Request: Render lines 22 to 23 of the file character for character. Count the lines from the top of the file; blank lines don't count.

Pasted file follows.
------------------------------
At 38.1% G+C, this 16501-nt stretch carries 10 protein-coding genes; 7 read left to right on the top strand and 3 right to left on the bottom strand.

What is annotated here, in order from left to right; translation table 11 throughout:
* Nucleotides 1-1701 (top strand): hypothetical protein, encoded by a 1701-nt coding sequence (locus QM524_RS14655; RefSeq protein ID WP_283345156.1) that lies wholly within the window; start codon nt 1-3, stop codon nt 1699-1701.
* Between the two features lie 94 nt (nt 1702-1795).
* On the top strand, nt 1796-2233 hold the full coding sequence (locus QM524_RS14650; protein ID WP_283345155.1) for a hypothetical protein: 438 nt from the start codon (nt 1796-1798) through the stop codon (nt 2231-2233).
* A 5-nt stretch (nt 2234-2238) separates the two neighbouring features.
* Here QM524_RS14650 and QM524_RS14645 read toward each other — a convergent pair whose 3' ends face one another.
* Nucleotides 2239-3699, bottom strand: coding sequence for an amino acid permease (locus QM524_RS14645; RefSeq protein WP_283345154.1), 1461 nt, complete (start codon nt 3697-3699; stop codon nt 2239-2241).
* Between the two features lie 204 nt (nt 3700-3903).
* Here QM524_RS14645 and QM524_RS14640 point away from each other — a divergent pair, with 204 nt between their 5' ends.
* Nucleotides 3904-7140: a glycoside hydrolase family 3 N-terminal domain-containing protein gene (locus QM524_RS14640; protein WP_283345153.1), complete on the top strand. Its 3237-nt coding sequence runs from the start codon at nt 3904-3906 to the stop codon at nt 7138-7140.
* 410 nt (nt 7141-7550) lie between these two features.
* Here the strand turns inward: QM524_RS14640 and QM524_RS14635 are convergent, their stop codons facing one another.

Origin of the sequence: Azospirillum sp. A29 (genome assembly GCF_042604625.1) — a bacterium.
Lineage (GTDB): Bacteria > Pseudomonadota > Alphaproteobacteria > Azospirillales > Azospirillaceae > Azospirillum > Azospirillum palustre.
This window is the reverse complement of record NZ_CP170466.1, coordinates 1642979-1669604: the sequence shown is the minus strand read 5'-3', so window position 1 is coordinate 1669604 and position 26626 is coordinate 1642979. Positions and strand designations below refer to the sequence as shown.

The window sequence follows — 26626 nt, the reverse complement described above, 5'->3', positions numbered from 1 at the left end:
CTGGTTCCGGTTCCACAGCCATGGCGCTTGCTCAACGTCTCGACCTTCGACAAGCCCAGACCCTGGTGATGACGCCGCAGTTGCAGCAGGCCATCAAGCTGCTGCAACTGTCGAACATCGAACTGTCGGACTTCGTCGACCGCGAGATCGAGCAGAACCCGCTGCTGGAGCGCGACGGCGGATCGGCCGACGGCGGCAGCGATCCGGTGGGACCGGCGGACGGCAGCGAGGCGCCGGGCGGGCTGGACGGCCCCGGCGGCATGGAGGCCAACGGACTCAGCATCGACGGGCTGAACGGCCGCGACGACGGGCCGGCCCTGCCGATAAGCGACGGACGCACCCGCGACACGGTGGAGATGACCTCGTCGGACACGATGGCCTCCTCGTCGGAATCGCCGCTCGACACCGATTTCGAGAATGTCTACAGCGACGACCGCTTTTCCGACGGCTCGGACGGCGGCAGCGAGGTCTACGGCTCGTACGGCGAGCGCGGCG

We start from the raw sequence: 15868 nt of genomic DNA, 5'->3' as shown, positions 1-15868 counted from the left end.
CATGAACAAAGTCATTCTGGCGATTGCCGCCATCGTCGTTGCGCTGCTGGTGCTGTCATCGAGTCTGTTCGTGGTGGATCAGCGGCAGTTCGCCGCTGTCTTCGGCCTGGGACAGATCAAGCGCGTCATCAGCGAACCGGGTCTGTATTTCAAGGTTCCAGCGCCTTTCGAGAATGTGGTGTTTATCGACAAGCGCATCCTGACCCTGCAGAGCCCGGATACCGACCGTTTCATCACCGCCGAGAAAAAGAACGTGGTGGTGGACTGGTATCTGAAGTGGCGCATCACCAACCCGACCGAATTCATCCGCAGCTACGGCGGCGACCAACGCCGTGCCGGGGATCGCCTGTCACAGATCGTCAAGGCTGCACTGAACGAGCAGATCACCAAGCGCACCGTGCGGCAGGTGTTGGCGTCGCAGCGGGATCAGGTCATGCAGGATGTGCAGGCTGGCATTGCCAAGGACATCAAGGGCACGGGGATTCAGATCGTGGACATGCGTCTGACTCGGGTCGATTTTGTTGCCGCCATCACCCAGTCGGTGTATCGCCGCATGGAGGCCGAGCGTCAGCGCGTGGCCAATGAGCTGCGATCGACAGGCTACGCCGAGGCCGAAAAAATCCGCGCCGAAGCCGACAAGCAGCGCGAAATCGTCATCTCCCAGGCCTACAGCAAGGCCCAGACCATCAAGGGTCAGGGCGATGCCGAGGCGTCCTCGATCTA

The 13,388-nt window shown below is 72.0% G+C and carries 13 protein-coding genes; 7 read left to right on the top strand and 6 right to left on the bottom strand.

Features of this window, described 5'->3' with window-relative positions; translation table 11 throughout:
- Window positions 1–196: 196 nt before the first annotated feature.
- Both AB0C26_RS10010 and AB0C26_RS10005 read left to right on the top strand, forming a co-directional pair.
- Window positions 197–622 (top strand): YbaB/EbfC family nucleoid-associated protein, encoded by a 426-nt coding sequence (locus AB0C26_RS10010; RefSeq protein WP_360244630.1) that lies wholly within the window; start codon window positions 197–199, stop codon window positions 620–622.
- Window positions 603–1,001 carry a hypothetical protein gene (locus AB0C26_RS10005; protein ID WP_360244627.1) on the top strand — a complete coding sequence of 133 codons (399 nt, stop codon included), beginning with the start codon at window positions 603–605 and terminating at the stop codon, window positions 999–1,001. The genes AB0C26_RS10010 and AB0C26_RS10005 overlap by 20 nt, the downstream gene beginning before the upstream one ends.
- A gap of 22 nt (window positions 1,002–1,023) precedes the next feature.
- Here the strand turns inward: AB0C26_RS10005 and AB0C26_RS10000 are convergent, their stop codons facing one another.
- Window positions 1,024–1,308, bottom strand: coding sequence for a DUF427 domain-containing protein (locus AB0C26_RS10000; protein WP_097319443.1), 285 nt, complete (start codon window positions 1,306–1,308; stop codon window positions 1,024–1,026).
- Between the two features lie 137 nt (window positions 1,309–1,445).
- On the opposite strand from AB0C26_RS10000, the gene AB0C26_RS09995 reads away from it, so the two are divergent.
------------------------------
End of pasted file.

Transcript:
Features of this window, described 5'->3' with window-relative positions; translation table 11 throughout:
- Window positions 1–196: 196 nt before the first annotated feature.